Thoughts on current events

Remote work sucks big time. I met a neighbor yesterday who is like me not from Germany and he was saying social life will be affected greatly, we were joking as if it was missing one more hit and being in Berlin wasn’t enough.

On the bright side of remote work, I don’t have to go from 9th floor to the 2nd to use the accessible bathroom every time I need to. When is Germany going to change the laws on this?

As a pranoid person I don’t like the aspect of remote work where a lot of communication happens in writing. Writing misses the nuances and doesn’t allow for much off the record freedom. I am surprised by how much said that would cause so much trouble in writing.

I am avoiding twitter these days. Too much panicking and negativity.

On the virus side there is a lot to be worried about. There is my family in Egypt which isn’t equiped to handle this. There is me who is a high risk case due to respiratory and heart condition. And there is the economy that’s currently collapsing. Unfortunately one can’t do much about this and it is hard to stop the mind from worrying about them.

That’s it for now.

Just do something on paint

A practice I noticed Amazon doing on few pages of the website is just using a dirty image to communicate something instead of doing proper HTML.

Since those are mostly internal pages for logged in users, I doubt they do this to avoid scraping or something. It looks to me they are just being frugal on resources and someone on the team would just open Microsoft paint and do something.

I like it. It is counterintuitive. And that’s why they are worth a trillion.

Notes on Germany

One of the reasons I don’t like posts like this one is because people use it to support a black and white narrative. I don’t like this however, I decided to write it to save my time in the future and more importantly, to create a gravitational field around me of people who will read it and drive interesting discussions or correct me if I am wrong, which is equally valuable.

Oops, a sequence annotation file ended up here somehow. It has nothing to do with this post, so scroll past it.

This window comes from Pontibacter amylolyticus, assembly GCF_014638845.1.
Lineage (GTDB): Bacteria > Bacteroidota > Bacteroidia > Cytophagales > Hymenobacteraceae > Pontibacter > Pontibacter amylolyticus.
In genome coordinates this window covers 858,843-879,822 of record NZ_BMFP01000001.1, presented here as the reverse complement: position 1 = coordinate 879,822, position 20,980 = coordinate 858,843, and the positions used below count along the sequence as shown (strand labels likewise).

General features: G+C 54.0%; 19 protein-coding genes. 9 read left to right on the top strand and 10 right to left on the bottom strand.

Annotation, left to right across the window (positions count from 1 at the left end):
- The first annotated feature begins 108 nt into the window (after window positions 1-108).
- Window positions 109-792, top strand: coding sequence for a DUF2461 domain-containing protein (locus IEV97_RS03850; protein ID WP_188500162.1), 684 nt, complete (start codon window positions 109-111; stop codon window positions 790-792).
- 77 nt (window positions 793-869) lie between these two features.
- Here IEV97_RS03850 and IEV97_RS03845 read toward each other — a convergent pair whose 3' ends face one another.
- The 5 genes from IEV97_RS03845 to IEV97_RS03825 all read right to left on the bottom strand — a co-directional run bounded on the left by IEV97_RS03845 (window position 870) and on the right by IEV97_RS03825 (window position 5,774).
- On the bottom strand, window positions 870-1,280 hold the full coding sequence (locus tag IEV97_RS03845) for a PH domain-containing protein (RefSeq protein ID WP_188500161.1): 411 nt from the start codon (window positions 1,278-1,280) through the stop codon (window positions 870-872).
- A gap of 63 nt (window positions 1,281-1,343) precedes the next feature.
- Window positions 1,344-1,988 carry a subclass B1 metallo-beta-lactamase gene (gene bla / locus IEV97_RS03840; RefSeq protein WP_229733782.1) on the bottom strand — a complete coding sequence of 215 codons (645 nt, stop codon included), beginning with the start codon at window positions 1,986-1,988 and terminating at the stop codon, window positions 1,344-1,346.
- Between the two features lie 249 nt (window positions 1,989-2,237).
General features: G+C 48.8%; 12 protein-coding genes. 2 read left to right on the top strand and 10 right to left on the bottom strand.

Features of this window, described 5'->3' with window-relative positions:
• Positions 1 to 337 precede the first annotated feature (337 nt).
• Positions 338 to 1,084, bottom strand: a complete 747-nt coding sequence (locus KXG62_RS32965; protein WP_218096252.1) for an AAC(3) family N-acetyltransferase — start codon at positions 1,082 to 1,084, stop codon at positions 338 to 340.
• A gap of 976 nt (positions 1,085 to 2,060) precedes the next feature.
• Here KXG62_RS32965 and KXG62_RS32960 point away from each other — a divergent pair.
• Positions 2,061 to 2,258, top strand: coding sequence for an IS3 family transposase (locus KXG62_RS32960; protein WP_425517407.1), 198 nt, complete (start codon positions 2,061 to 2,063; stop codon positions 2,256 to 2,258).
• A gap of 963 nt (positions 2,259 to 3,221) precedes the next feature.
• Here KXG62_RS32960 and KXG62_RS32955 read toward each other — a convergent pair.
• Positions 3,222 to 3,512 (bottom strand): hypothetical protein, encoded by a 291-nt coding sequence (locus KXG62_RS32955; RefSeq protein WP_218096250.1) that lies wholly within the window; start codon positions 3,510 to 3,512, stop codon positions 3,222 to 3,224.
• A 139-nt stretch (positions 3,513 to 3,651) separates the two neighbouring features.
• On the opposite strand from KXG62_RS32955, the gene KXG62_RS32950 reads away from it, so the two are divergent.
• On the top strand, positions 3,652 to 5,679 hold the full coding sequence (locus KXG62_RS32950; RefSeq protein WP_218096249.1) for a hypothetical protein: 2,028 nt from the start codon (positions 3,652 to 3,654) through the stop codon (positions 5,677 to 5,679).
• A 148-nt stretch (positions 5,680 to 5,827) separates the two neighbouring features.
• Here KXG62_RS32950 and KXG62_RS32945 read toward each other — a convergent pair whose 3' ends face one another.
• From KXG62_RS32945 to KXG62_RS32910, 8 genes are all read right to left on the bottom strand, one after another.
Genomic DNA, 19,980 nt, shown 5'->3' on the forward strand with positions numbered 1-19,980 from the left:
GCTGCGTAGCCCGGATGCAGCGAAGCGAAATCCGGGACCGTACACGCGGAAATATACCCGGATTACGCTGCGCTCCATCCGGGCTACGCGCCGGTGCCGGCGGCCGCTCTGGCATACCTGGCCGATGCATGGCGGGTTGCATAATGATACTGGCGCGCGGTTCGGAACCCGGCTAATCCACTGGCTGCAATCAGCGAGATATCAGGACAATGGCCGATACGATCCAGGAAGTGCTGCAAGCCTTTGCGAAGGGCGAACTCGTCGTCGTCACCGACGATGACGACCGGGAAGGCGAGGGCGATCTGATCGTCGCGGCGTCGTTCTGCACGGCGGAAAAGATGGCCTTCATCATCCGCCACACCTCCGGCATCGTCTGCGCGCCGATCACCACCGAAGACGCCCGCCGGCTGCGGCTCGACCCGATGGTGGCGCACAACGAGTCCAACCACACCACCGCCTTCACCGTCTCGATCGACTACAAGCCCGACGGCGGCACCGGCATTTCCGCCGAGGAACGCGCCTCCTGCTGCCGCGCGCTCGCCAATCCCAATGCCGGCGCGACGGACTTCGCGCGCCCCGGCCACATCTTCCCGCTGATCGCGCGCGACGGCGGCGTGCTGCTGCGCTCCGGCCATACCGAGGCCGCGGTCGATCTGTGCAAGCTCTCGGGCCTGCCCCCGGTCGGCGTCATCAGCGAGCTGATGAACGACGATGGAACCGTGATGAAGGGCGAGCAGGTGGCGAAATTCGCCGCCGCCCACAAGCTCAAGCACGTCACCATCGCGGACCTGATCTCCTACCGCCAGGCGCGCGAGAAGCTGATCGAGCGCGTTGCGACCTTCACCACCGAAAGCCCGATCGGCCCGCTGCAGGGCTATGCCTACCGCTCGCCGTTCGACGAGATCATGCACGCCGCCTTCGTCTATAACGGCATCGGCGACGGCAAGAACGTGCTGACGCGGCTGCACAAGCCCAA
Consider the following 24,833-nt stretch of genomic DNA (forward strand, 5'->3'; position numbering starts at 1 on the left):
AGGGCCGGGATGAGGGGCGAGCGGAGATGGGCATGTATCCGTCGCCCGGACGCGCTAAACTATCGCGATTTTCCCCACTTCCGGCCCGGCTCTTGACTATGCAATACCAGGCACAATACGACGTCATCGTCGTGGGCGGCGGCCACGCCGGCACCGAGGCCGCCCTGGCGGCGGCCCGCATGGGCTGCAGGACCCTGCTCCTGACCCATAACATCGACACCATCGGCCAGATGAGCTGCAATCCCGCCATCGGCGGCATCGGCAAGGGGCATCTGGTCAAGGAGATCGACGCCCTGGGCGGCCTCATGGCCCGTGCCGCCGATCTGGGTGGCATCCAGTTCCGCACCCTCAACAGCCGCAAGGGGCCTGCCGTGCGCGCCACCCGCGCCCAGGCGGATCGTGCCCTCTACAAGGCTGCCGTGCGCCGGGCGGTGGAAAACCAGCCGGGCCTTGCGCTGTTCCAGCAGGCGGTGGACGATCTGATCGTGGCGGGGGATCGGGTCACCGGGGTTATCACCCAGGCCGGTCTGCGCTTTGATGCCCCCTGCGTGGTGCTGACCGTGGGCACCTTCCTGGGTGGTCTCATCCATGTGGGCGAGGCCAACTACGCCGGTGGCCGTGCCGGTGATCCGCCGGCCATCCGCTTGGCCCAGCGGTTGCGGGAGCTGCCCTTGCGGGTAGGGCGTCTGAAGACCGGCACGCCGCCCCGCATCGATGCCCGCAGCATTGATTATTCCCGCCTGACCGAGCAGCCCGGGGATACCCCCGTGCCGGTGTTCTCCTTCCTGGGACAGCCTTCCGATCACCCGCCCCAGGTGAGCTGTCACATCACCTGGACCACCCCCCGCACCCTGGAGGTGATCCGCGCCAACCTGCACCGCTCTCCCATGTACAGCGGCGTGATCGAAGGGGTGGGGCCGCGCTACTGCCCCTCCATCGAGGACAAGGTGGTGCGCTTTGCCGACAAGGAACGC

It is puzzling to me how in the German ethos of individual freedom the state has the right to decide what’s right for you, even if it has nothing to do with anyone in the society.

Let’s take the example of the TV tower in Berlin. Anyone living here know they can buy a ticket and go up to enjoy the view. What you don’t know is that people on wheelchairs are not allowed to go up. The justification is that the building has a single elevator which should be reserved for the fire department in case of fire. Even if I want to waive my right to be saved in case of fire, I simply can’t.

On my birthday I went to watch a movie with a friend, I asked the guy at the tickets counter to reserve me a normal seat as I will move from my wheelchair. The guy refused, citing again, fire safety. I wasn’t in the mood to argue but I could literally book a seat from my phone.

If you start a company in Germany and you are its managing director (the equivalent of a CEO in American companies) you must pay social security on your salary. You don’t have to if it is a sole proprietorship, but if you try to do a joint stock corporation, you get extra bills just because you have a different company type even if it is the same business. Another example of the state dictating what personal risks you are allowed you take on yourself.

Moving to unsaid words, I wrote a post that I didn’t publish titled “The A Word”. The A word to me since I moved to Germany is “Alignment”. If you work in a German company, this is what you will hear the most. Alignment is mostly about stating the obvious over and over. Very low signal to noise ratio discussions.

I recently realized a deep cause for overusing “alignment”. No one tells you the important info unless you ask specifically for it. This can be quite harmful in areas where there is asymmetry of information between you and person you are dealing with like lawyers, accountants, and doctors. They won’t tell you the important stuff unless you ask for it and if you don’t know what questions to ask, you will never know. This literal answering of questions bears the need for alignment. You have to interrogate all the options of a question until you get the critical answers. It is frustrating and extremely inefficient, but it is what it is.